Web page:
• Oil firm revenues will plunge by 40% this year to $1.47 trillion
  • These companies’ cash flow to plummet this year to $141 billion
  • Exxon-Mobil will cut its global capital expenditures by 30% this year

Rystad Energy, an independent energy research firm based in Oslo, Norway, estimated that the devastating impact of the coronavirus pandemic will cut revenues of global oil and gas exploration and production companies by some $1 trillion this year.

Rystad Energy projects that total annual revenues for these companies, which includes all the major oil firms, will plunge by 40% this year to $1.47 trillion from last year’s figure of $2.47 trillion, then amount to $1.79 trillion in 2021.

Prior to the emergence of the pandemic Rystad Energy expected total revenues from these firms to amount to $2.35 trillion in 2020 and $2.52 trillion in 2021.

Rystad Energy further expects these companies’ cash flow to plummet this year to $141 billion, or about one-third of the figure from 2019.

Rystad Energy cautioned that its aforementioned forecasts are based on its base-case oil price scenario of $34 per barrel in 2020 and $44 per barrel in 2021 – meaning the final numbers could be far worse if current low prices persist into the future.

“This drop [in projected revenue and cash flow] not only undermines the companies’ solidity and reduces money available for investments and dividends, but also significantly cuts government tax revenue,” said Rystad Energy’s upstream analyst Olga Savenkova. “It will be challenging for petro-states such as Russia and many Middle Eastern countries to sustain their budgets.“

Savenkova added that, in the short term, sovereign wealth funds might intervene to shore up national budgets, thereby avoiding the need to enact sweeping cuts in spending.

In addition, Rystad Energy expected upstream spending to plunge by 25% to $410 billion this year from $530 billion in 2019. (The U.S. shale industry alone is expected to cut some 38% from their capital budgets in 2020).

For example, Exxon-Mobil (XOM) will cut its global capital expenditures by 30% this year. Exxon CEO Darren Woods said he expects oil demand to fall by between 25% and 30% in the near term. Chevron (CVX), BP (BP), Royal Dutch Shell (RDS-A) and Saudi Aramco have made plans to reduce capital spending by between 20% and 25%.

The reduction on capital expenditures, Rystad Energy explained, will have a dramatic impact on discoveries and on the ability of companies to proceed with final investment decisions on new projects.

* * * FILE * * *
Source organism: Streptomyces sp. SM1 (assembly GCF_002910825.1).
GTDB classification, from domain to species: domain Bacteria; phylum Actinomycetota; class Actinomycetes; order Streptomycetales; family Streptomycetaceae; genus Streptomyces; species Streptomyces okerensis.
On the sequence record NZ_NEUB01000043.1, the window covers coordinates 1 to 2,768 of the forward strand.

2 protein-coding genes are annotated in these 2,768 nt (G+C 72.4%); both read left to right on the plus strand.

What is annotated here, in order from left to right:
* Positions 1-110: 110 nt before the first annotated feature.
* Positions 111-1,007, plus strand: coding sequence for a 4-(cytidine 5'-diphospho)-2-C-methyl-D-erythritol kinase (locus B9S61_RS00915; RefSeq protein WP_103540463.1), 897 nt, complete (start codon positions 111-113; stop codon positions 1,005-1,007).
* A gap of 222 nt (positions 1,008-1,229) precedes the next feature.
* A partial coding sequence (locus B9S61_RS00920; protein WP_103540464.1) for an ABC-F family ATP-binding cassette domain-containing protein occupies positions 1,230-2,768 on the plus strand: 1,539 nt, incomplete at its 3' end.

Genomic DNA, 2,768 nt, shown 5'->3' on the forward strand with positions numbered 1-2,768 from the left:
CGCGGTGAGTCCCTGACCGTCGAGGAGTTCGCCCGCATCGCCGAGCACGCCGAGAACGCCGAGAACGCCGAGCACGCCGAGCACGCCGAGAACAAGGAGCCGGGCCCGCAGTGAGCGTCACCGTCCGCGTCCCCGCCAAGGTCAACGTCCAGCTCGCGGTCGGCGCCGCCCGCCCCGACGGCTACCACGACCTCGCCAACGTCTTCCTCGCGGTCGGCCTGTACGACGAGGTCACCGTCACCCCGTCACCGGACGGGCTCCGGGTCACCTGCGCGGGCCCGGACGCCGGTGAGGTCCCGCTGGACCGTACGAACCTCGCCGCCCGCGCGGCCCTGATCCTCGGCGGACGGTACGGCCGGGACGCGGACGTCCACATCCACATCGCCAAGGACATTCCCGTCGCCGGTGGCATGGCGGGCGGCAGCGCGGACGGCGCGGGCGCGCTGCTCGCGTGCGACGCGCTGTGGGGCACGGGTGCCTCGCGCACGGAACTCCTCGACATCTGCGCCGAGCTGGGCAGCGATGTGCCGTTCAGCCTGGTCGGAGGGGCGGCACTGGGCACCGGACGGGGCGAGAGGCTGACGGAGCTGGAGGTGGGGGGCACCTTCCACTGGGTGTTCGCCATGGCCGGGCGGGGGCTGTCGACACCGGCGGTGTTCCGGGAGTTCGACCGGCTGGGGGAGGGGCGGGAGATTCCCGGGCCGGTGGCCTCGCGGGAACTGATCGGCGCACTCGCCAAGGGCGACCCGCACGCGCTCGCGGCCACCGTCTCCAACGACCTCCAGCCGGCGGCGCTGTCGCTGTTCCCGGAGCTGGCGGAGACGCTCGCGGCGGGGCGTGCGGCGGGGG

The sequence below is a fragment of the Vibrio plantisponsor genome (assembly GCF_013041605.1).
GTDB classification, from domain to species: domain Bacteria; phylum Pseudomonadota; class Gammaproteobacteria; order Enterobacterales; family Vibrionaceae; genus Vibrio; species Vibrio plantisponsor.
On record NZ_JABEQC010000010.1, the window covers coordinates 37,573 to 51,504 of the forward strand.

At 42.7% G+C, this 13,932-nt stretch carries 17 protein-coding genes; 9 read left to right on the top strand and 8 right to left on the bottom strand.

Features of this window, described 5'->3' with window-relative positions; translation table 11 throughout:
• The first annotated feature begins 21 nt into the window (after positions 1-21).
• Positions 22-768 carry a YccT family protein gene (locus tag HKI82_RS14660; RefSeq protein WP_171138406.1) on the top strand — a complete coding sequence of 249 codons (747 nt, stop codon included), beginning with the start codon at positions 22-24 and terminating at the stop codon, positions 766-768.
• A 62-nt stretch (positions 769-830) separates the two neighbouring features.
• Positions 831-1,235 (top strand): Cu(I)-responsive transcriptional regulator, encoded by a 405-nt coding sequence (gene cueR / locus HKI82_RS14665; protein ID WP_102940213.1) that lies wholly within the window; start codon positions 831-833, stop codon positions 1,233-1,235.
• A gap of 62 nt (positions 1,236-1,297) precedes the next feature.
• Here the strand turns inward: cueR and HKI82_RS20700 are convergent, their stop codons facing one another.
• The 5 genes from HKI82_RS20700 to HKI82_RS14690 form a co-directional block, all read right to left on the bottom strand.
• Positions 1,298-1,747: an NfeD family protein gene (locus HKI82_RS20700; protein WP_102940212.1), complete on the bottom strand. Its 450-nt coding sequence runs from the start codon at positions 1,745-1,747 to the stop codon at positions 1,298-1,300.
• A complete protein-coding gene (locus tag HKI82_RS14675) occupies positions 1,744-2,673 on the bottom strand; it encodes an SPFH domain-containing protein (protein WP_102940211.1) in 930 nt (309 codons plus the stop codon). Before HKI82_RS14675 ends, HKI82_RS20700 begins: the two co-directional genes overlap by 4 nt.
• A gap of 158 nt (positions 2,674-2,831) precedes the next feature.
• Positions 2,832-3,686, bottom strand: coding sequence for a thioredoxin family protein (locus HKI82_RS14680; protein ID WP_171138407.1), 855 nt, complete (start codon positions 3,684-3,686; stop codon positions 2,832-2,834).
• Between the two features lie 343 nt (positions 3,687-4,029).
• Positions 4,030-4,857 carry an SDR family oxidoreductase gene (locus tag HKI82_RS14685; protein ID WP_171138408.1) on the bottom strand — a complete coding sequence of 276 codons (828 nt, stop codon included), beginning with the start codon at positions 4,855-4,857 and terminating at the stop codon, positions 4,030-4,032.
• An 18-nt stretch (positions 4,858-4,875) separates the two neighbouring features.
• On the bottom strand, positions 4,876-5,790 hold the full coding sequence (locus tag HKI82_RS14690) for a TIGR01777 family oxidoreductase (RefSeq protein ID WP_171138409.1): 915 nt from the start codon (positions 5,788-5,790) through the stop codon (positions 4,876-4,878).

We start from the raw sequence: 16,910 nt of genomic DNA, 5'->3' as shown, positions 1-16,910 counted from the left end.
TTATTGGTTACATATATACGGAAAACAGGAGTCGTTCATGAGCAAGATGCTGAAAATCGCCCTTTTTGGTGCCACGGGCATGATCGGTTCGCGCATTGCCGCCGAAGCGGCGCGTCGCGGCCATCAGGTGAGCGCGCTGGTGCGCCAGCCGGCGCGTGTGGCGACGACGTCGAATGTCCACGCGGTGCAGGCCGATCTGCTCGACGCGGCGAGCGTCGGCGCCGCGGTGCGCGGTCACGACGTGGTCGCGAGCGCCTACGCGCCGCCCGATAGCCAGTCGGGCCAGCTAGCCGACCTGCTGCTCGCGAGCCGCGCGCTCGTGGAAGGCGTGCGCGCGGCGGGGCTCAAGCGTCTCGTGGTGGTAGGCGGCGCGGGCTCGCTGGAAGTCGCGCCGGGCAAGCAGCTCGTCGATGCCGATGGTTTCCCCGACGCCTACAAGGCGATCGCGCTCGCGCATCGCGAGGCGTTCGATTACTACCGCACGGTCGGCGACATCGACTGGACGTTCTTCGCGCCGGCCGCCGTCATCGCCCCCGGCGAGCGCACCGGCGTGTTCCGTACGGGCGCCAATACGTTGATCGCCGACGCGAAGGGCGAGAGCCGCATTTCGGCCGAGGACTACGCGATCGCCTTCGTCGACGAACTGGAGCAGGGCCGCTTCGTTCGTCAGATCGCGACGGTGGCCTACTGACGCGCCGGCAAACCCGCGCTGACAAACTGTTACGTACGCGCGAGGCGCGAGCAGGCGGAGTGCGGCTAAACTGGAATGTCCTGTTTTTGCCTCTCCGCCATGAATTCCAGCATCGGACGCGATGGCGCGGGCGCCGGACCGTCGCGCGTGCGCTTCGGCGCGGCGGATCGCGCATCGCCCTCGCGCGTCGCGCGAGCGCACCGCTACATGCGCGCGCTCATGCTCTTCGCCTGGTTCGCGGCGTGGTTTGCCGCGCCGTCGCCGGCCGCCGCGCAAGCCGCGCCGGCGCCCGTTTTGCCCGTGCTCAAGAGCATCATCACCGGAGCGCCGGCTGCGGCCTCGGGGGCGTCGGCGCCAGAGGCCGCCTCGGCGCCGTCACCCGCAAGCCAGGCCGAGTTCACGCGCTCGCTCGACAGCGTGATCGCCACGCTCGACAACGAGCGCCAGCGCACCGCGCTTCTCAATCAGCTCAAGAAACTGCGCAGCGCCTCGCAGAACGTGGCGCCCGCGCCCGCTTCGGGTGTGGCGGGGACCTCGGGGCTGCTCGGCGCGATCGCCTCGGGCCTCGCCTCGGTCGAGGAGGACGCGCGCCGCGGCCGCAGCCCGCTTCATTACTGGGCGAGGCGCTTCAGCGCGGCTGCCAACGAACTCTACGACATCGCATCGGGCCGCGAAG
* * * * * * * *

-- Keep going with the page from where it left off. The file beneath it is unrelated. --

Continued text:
Rystad Energy estimated that total sanctioned investments will drop to $110 billion this year, more than a 75% plunge from 2019.

Moreover, once a project is deferred due to low oil prices, it may take several years for it to be brought back online.

The energy industry is also losing its equity market strength – falling oil prices has been accompanies by tumbling stock process. The energy sector is now the second-smallest group in the S&P index, now accounting for only 3% of the index, down from 15% ten years ago and 30% in 1980.

The International Energy Agency projected a 6% plunge in energy demand this year, the biggest drop on record and seven times greater than the decline following the financial crisis of 2008.

“In absolute terms, the decline is unprecedented – the equivalent of losing the entire energy demand of India, the world’s third largest energy consumer,” the agency said in its Global Energy Report.

In the first quarter of 2020 alone, energy demand dropped by 3.8% year-over-year, thereby erasing all of 2019 ′ s demand growth.

IEA executive director Dr. Fatih Birol said: “This is a historic shock to the entire energy world. Amid today’s unparalleled health and economic crises, the plunge in demand for nearly all major fuels is staggering, especially for coal, oil and gas. It is still too early to determine the longer-term impacts, but the energy industry that emerges from this crisis will be significantly different from the one that came before.”

Electricity demand has also shrunk as so many factories and businesses shut down.

“Changes to how and when electricity is used during lockdowns have transformed the shape of electricity demand over the course of the day in some regions, with the pattern on weekdays now resembling the pattern usually seen only on Sundays,” IEA said.

For the full year, IEA expects electricity demand to drop 5% -- the biggest such decline since the Great Depression.